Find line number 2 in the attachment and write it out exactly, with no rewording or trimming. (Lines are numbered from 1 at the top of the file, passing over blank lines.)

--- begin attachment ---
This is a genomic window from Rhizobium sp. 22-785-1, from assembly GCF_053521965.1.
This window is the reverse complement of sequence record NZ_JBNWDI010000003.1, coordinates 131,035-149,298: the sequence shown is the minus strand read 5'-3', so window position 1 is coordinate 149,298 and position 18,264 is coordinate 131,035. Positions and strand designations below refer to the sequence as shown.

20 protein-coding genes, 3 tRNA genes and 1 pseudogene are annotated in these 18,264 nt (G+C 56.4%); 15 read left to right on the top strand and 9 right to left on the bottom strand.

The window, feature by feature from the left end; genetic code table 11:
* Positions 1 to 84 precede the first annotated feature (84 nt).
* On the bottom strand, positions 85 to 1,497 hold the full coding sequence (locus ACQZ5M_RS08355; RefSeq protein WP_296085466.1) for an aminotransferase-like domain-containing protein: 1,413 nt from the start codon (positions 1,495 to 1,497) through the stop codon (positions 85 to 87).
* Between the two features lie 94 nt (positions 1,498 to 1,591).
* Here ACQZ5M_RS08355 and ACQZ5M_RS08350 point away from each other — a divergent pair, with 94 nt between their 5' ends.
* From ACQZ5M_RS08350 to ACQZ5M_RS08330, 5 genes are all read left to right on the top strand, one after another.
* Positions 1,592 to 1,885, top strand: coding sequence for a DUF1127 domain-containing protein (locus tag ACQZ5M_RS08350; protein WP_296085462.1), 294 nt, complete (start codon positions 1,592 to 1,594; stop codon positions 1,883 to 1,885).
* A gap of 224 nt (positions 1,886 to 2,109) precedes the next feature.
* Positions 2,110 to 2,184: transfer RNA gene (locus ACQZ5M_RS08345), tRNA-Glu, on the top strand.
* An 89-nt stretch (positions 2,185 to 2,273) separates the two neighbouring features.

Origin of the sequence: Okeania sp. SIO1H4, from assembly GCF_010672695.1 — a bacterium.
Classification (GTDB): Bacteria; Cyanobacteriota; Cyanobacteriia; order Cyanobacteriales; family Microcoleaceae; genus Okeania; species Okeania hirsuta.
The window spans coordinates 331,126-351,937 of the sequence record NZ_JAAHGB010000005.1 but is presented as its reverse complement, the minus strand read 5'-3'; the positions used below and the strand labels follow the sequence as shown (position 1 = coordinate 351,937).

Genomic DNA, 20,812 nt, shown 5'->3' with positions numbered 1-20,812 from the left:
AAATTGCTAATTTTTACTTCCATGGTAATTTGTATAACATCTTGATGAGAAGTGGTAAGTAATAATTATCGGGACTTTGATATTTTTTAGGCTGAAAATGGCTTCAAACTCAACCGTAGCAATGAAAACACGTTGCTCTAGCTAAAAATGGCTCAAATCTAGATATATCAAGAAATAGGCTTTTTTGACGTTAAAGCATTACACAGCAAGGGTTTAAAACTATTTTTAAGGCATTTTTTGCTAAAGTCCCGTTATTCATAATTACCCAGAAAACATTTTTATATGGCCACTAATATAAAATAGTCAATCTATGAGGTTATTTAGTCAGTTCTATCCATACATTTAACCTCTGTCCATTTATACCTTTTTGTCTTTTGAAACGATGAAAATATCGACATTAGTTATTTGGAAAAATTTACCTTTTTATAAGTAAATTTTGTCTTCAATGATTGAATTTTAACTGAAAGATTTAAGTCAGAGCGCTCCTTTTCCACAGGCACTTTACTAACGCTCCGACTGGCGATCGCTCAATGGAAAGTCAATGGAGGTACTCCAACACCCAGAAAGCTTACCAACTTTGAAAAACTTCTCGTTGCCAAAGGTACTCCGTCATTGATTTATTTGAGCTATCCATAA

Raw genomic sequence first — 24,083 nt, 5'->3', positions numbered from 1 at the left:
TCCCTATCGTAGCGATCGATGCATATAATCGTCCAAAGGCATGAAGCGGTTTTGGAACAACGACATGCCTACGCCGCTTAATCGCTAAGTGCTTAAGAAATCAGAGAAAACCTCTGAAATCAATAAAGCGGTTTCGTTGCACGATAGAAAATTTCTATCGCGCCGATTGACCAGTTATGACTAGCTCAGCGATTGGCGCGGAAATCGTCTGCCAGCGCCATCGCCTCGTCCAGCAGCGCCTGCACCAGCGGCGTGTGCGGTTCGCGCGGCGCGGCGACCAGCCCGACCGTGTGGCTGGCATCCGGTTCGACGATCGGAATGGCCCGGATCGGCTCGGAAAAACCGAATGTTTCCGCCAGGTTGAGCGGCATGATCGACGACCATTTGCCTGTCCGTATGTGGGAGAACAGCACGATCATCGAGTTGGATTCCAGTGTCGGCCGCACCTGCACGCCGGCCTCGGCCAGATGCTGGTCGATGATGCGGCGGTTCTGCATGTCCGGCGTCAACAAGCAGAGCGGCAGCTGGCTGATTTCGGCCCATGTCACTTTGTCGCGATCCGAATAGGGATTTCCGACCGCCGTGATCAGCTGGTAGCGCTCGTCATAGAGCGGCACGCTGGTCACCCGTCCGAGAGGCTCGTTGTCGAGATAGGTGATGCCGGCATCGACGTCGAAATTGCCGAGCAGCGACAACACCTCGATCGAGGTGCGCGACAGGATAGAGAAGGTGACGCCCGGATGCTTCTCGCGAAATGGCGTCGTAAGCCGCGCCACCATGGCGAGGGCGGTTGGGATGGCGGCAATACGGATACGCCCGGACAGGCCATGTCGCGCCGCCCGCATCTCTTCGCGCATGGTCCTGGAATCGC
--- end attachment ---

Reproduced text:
This window is the reverse complement of sequence record NZ_JBNWDI010000003.1, coordinates 131,035-149,298: the sequence shown is the minus strand read 5'-3', so window position 1 is coordinate 149,298 and position 18,264 is coordinate 131,035. Positions and strand designations below refer to the sequence as shown.